Fokker F28 Fellowship
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|A Piedmont F28-1000 on approach|
|First flight||9 May 1967|
|Introduction||28 March 1969 with Braathens SAFE|
|Status||Very limited service|
|Primary user||Garuda Indonesia (historical)|
Gatari Air Service
Biman Bangladesh Airlines (historical)
Mk 1000: US$2.9M, Mk 2000: US$3M (1970) US$19-19M today
|Developed into||Fairchild 228|
Design and development
Announced by Fokker in April 1962, production was a collaboration between a number of European companies, namely Fokker, MBB of West Germany, Fokker-VFW (also of Germany), and Short Brothers of Northern Ireland. There was also government money invested in the project, with the Dutch government providing 50% of Fokker's stake and the West German government having 60% of the 35% German stake.
Projected at first to transport 50 passengers to 1,650 km (1,025 mi), the plane was later designed to have 60–65 seats. On the design sheet, the F28 was originally to mount Bristol Siddeley BS.75 turbofans, but the prototype flew with the lighter Rolls-Royce "Spey Junior", a simplified version of the Rolls-Royce Spey.
The F28 was similar in design to the British Aircraft Corporation BAC One-Eleven and Douglas DC-9, as it had a T-tail and engines mounted at the rear of the fuselage. The aircraft had wings with a slight crescent angle of sweep with ailerons at the tip, simple flaps, and five-section liftdumper only operated after landing to dump the lift. These were employed rather than reverse thrust as the designers felt that doing so not only reduced weight, but maintenance also. Having no reversers also meant that on unpaved airstrips there was less chance of the engines ingesting debris. The leading edge was fixed (although one experimental model had leading edge slats and these were offered as an option) and was anti-iced by bleed air from the engines. The tail cone could split and be hydraulically opened to the sides to act as a variable air brake – also used on the contemporaneous Blackburn Buccaneer. This design was also used on the HS-146, which became the BAe-146. The design is unique in that it not only slows the aircraft down rapidly, it can aid in rapid descents from economic cruising altitudes and also allowed the engines to be set at higher RPM which helped eliminate 'lag time'. This means the engines respond faster if needed for sudden speed increases or go-arounds on the approach to landing. The Fellowship had a retractable tricycle landing gear which used large low pressure tyres enabling the use of unpaved airstrips. Large wheel brakes also helped in shortening the landing run.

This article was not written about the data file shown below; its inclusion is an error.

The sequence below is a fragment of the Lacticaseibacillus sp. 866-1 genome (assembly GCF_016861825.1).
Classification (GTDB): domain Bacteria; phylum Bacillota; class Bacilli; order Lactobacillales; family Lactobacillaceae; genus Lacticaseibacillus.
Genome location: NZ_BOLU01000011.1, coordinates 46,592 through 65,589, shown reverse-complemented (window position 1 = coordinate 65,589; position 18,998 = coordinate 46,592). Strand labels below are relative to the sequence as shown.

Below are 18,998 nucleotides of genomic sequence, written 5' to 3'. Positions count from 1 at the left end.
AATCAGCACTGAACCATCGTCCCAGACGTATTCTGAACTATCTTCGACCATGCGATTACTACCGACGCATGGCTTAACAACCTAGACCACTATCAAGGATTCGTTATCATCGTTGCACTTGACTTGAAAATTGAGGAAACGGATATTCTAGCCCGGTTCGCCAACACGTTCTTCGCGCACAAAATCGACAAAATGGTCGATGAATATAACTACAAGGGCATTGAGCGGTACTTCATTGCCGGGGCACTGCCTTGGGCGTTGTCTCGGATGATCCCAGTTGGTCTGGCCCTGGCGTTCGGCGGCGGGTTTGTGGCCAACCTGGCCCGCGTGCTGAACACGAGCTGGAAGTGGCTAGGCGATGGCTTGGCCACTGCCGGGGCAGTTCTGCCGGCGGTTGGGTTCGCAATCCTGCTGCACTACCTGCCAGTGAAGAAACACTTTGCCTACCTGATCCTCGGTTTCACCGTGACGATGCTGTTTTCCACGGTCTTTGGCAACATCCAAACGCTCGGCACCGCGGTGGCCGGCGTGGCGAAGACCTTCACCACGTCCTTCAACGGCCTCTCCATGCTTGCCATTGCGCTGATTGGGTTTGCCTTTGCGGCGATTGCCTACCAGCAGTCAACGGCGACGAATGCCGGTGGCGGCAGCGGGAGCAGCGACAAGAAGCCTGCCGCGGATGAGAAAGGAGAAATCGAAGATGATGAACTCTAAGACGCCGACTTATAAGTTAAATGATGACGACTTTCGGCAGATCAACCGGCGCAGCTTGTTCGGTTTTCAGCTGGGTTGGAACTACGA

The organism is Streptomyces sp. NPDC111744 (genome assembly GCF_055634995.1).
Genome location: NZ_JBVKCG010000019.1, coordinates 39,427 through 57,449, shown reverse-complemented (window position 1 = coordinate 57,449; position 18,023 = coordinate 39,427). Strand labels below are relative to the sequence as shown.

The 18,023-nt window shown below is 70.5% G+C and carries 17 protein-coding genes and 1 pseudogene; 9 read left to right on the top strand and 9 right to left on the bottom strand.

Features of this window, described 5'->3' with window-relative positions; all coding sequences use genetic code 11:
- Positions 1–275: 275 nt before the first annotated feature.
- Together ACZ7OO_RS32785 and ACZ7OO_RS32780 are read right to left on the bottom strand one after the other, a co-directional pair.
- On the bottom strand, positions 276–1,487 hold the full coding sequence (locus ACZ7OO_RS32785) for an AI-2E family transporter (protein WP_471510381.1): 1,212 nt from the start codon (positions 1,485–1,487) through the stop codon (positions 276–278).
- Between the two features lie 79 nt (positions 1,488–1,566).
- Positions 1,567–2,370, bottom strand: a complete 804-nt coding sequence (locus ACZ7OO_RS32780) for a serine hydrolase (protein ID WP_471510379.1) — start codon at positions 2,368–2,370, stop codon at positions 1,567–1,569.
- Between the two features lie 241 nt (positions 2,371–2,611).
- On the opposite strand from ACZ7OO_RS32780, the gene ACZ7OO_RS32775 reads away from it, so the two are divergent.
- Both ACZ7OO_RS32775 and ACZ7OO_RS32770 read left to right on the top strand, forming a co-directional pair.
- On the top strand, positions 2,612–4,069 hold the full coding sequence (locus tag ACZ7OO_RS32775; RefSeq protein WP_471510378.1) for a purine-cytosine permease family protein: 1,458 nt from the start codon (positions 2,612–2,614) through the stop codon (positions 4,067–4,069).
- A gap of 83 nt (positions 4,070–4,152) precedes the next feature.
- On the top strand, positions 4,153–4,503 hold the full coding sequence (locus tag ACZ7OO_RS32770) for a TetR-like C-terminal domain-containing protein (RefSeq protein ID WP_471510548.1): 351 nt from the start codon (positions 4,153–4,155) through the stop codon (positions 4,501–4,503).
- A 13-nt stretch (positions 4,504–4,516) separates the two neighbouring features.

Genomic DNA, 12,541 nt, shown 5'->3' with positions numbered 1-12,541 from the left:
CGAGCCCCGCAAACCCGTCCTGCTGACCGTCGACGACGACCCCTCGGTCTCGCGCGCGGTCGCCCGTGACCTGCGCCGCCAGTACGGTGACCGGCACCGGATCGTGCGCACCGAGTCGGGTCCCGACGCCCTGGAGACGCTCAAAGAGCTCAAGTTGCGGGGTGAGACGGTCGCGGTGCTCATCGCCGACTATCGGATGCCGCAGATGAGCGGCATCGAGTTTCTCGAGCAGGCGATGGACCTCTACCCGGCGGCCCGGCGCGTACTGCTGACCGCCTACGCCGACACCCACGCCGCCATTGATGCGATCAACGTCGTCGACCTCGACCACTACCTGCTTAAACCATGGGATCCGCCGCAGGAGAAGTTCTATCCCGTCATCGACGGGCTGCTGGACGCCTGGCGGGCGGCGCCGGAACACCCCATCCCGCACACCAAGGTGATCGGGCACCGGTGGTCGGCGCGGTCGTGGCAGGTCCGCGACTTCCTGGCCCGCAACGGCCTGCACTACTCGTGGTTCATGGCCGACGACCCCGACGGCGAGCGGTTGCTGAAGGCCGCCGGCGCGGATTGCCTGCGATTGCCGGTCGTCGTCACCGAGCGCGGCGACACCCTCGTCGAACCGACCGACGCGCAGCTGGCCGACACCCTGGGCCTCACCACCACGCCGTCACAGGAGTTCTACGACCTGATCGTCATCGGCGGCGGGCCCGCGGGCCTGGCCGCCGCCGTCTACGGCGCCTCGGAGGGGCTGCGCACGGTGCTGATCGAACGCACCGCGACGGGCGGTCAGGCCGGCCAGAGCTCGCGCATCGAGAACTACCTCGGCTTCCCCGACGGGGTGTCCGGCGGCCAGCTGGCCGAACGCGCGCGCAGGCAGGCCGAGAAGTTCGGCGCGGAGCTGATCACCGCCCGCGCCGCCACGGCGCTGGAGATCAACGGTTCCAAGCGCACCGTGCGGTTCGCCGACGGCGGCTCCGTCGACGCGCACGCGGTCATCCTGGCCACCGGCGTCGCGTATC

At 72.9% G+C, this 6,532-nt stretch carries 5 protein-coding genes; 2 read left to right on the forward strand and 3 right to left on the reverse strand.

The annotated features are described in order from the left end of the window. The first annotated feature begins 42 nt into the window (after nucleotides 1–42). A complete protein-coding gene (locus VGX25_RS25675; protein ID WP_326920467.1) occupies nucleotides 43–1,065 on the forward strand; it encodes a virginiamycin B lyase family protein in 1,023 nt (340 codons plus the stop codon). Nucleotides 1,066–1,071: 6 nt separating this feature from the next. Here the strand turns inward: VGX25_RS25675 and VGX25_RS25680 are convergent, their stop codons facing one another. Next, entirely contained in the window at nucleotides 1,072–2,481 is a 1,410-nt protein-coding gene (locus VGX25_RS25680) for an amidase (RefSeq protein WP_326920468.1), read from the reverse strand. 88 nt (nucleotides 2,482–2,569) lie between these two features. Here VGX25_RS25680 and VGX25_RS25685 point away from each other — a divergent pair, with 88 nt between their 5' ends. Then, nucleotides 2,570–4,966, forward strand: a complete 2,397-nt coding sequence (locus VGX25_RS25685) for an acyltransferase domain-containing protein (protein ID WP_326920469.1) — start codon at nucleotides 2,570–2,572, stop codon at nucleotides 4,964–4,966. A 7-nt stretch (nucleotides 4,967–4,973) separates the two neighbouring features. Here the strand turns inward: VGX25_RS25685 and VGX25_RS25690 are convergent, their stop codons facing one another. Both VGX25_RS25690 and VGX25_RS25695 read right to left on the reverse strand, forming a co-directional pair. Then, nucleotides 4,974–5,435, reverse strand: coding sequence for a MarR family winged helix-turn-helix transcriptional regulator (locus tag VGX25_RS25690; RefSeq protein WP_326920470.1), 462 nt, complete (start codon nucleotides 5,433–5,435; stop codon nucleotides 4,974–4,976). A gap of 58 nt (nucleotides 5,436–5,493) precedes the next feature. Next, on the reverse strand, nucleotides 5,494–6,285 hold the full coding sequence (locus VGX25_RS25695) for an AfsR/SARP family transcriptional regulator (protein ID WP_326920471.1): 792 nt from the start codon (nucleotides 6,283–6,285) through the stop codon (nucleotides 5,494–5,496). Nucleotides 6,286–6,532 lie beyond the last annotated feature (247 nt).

In terms of responsibility for production, Fokker designed and built the nose section, centre fuselage and inner wing; MBB/Fokker-VFW constructed the forward fuselage, rear fuselage and tail assembly; and Shorts designed and built the outer wings.
The F28-1000 prototype, registered PH-JHG, first flew on 9 May 1967, flown by Chief Test Pilot Jas Moll, Test Pilot Abe van der Schraaf and Flight Engineer Cees Dik. German certification was achieved on 24 February 1969. The first order was from German airline LTU, but the first revenue-earning flight was by Braathens (who operated five F28s) on 28 March 1969.